People diagnosed with Hepatitis and HIV or AIDS have high chances of committing suicide after being hospitalised with infections like viral, according to a new study.
The study, published in the journal JAMA Psychiatry investigated associations between infectious diseases and the risk of death by suicide.
Researchers studied those aged 15 and above and the infections were divided into categories like bacterial, viral, others and infection type such as sepsis, hepatitis, genital, central nervous system, HIV or AIDS.
There were about 8,09,384 (11.2 per cent) individuals hospitalised with infection during follow-up. Among them, 32,683 suicide cases came up, and of those 7,892 (24.1 per cent) individuals had been previously diagnosed with infection during hospitalisation.
Study results suggest hospitalisation with infection was linked to a 42 per cent higher risk of suicide death compared to those individuals without infection. Also, the study suggested that more the infections, longer the treatment and higher the apparent risk of death by suicide.
"Our findings support linking infections, proinflammatory cytokines and inflammatory metabolites to increased risk of suicidal behaviour," said Lena C. Brundin, researcher at the Van Andel Research Institute in the US.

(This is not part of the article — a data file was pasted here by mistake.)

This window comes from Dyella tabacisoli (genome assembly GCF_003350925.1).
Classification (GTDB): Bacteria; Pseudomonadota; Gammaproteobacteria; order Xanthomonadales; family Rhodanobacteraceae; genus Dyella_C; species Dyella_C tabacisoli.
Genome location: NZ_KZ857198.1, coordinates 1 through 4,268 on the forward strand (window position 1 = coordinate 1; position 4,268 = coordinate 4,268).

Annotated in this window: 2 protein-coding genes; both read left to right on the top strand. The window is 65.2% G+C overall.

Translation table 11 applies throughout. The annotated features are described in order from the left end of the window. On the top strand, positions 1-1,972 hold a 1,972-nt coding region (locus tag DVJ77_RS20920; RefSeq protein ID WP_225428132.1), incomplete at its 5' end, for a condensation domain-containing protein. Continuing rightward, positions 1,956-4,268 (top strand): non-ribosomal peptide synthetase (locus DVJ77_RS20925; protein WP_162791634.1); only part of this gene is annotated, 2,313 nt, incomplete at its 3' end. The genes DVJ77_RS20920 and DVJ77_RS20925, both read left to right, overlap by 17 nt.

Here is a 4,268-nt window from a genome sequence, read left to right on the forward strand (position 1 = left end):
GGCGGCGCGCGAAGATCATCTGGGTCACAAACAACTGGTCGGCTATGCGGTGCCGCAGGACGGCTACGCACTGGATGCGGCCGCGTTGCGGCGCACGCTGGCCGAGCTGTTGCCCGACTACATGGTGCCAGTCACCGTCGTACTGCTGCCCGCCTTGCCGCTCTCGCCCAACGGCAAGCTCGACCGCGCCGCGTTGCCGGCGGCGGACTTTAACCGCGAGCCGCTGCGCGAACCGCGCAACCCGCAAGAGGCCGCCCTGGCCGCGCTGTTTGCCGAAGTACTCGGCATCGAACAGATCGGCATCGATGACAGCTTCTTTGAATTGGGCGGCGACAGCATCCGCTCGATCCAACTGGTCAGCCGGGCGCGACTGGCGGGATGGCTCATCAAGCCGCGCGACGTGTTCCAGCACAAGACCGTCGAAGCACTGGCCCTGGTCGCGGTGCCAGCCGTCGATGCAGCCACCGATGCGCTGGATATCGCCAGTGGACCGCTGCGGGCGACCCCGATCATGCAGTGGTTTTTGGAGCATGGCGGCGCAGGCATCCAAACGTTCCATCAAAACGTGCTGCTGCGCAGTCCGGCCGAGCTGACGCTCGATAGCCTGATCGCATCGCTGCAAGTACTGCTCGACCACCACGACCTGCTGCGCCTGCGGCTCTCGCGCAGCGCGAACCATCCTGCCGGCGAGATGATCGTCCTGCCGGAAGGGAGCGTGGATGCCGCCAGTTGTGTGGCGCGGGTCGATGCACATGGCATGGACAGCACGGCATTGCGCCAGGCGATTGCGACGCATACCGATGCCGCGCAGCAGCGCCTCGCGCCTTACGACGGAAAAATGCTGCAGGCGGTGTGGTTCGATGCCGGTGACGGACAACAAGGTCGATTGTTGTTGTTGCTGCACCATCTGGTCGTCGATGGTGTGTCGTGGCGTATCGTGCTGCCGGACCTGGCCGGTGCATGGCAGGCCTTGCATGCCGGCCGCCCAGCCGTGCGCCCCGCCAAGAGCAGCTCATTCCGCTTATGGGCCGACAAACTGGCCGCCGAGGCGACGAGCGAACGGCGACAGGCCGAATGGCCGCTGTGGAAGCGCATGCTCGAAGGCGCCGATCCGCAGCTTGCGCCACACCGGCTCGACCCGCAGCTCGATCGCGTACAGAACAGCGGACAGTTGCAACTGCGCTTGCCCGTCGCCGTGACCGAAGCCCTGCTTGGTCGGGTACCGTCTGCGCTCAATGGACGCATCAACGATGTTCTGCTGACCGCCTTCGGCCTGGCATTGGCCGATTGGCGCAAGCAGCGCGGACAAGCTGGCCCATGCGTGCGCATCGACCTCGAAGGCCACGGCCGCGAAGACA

They also noted that an association between infection and suicide could also be an epiphenomenon or be impacted by other factors. The psychological effect of being hospitalised with a severe infection might affect the risk of suicide.
"Our findings indicate that infections may have a relevant role in the pathophysiological mechanisms of suicidal behaviour. Provided that the association between infection and the risk of death by suicide was causal, identification and early treatment of infections could be explored as a public health measure for prevention of suicide," the study concludes.